Riding the Waves

My children aren’t regular beach goers. We live in the middle of the United States and it is mostly cold anyway. Last year’s family vacation was the first time they had ever seen the ocean and they loved it. As we were preparing for our trip, Littles unequivocally stated that she was only going to the beach for the sand and would not be going in the water. (Trust me there was no discussion of shark attacks to induce the comment. If there had been, she would have refused to go on vacation.) Thinking back to last year she didn’t really like the water and spent most of her time in the sand — playing, building, creating.

The thing about last year was that it wasn’t great weather. We pulled in as Tropical Storm Bertha pulled out. The ocean was raging with arching and crashing waves. The sun rarely shined, which was fine for a pasty white family. We had some very windy days on the beach during our last stay. Bottom line: one needed to watch very carefully.

This year could not have been more different. The sun shined. The water was calm. Sometimes we wished for more of a breeze. It was beautiful. Perhaps the difference induced Littles to abandon her unambiguous pronouncement after fifteen minutes and wade into the water. She is a whole year older and more brave. The only way to describe her week at the beach was frolicking. All locomotion was done in a running dance movement. I often sat in my chair and wondered whether she had music going through her head and if so, what was it, because I could use some of it too.

While Littles never made it past the break of the waves, Bigs’ bravery came early with a desire to go past the breaks as deep as he could (in a life jacket.) He spent hours out beyond the point where the waves broke and formed white caps. Like Littles, I’m not a big fan of the salt water slapping me in the face, but took my turn at taking Bigs out in his life jacket. Shortly after getting out the first time, I realized a pool noodle would enhance the experience.

Getting out past the point where the waves crashed down is a bit of work. In the midst of the journey it seems you are slapped in the face with water as the sand below you shifts out and you sink in deeper cementing your feet in place. We tried to make it as easy as possible trying to dive into them, turning sideways, just about anything that would allow forward progress during the crash of water. None of it worked. We quickly found that letting the strength of the wave move past you as you were still, but not stiff was the best strategy.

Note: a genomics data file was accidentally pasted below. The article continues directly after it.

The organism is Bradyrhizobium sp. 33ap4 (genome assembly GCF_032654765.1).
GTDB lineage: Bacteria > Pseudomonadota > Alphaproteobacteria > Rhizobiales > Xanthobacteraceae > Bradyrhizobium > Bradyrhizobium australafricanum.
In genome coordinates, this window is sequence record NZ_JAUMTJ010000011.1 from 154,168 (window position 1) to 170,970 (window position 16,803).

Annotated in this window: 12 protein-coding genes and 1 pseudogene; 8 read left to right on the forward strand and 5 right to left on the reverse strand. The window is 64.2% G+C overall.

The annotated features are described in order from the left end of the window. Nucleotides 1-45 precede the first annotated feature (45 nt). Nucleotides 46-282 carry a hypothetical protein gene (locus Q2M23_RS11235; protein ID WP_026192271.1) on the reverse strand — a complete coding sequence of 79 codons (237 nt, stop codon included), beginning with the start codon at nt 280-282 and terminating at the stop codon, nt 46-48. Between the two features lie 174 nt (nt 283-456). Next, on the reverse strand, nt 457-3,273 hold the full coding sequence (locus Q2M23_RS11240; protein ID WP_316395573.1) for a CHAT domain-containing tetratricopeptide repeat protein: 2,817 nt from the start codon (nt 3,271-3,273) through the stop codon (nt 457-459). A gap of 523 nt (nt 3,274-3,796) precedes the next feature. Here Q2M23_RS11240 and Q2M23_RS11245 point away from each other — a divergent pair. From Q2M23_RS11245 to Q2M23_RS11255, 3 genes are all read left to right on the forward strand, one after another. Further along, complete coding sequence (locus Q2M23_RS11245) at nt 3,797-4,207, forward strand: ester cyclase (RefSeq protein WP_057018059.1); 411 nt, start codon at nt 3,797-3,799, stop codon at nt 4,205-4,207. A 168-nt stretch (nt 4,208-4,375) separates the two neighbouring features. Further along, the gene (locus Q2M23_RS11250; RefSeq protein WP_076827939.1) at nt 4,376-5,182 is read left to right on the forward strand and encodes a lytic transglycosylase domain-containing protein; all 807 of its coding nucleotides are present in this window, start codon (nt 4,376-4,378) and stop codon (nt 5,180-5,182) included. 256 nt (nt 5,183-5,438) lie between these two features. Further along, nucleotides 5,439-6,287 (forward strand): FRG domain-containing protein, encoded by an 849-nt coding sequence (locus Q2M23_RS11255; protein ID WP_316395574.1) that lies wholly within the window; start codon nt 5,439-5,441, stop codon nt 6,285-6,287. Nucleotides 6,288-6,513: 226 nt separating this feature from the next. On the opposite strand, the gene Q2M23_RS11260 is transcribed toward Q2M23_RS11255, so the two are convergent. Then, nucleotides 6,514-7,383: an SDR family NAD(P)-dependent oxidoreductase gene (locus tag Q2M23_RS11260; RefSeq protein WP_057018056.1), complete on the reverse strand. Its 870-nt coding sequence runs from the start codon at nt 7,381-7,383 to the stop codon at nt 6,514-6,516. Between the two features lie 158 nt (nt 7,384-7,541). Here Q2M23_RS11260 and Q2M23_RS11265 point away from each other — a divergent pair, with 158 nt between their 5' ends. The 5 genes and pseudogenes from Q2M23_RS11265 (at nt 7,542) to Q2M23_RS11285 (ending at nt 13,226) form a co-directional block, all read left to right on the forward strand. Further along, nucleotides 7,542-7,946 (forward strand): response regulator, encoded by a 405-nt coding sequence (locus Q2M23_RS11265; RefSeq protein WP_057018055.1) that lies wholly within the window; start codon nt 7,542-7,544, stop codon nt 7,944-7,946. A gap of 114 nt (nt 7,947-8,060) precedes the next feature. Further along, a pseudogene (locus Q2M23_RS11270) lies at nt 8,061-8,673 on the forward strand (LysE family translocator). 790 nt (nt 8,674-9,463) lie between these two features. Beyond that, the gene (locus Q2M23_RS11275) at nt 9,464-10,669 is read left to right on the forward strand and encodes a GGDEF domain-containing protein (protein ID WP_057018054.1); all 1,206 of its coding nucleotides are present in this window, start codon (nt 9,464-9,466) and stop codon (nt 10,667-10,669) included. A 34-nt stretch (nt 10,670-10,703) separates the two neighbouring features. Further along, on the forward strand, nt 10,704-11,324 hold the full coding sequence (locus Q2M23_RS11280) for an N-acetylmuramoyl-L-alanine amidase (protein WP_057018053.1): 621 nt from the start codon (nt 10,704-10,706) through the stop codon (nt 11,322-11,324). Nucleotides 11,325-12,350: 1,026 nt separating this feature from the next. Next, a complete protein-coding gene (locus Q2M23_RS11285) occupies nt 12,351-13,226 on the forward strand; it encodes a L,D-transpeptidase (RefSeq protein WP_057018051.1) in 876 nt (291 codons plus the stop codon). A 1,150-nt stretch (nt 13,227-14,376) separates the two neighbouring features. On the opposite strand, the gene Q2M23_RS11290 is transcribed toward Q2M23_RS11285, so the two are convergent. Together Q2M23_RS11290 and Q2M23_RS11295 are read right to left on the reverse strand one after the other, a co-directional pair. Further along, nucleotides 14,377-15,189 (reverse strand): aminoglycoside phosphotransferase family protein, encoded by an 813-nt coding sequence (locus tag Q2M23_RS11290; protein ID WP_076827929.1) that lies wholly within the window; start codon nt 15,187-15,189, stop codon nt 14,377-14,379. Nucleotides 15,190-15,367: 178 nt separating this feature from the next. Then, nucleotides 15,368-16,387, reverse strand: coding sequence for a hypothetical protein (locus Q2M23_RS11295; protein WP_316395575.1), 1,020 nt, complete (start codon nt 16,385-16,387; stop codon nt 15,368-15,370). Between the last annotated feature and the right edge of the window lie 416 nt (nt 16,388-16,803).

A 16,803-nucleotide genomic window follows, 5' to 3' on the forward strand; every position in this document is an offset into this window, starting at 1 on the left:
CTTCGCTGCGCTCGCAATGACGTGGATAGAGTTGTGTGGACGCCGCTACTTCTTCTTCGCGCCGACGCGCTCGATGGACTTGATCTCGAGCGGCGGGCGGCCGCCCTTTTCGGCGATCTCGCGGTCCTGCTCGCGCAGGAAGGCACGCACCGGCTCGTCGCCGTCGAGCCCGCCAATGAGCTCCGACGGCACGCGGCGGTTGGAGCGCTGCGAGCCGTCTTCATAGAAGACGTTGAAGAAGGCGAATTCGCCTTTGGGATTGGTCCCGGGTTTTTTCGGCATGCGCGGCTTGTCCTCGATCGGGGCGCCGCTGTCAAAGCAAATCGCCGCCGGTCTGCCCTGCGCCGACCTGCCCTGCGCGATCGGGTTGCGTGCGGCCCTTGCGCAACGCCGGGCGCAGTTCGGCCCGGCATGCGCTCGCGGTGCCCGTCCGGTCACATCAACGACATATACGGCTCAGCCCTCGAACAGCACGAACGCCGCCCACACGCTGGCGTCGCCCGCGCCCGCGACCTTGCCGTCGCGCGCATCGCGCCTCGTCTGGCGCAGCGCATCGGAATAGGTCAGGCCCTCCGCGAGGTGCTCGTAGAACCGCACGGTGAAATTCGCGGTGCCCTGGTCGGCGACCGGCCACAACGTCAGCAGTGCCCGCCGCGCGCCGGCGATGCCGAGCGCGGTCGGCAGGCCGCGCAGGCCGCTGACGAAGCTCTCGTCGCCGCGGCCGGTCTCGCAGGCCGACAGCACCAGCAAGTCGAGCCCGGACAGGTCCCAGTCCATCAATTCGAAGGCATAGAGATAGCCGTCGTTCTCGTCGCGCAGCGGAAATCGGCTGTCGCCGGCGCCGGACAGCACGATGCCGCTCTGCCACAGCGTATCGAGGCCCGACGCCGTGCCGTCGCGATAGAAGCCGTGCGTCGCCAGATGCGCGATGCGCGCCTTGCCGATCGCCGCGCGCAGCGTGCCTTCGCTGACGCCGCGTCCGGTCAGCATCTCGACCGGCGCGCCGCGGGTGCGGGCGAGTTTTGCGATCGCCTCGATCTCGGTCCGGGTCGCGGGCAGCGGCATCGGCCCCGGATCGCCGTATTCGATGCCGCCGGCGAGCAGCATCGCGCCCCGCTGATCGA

After making it through the physically demanding part, we got to a place where we could just float. The waves continued to roll in, but we gently bobbed on top of them. I spent a great deal of energy bracing myself for a mouth full of water or stinging eyes, while Bigs happily giggled and floated weightless. The big ripples of water looked overwhelming as they rolled toward  us, but we gently moved past each other without incident… every single time.

As we drifted with the tide, I got to thinking about life and how I live so much of it in the break of the waves. I realized that I usually have a choice and don’t have to be stuck in the slipping sand as the white caps topple me. I can choose to stay out of the water (or maybe just twinkle my toes) or to go deep. The thing about going deep is that you relinquish a bit of control in that you don’t touch the bottom. Disconnecting from the stable ocean bottom is what allows effective bobbing.

Sometimes I need to choose to be like Littles and not allow myself to get swept up in the surf. I can be in the audience instead of on the stage. I can observe, but not absorb. (Thanks, Mom!) I don’t have to wade into every argument, commitment, request, or tussle. I can say no. ::gasp::

Sometimes I need to choose to be like Bigs and move past the difficulty, relinquish a bit of control, roll with the waves of life, and not fight the tide. I can learn from his innocence that anticipation can steal the joy.

As we combed the beach Bigs found the perfect shell and handed it to me. “Mommy, I think you should take this one to work, so you can remember the beach.” It sits by my monitor as a reminder of the sun, sand, and surf; my people; and that life is filled with choices and I don’t have to fight the crashing waves all the time.


I do solemnly swear that I will finish the series on thriving mothers. We have three to go and they are awesome, but I’m choosing not to feel guilty… maybe a tinge of regret that I didn’t get them done in advance of vacation so they could be scheduled out. Nevertheless, they aren’t forgotten.

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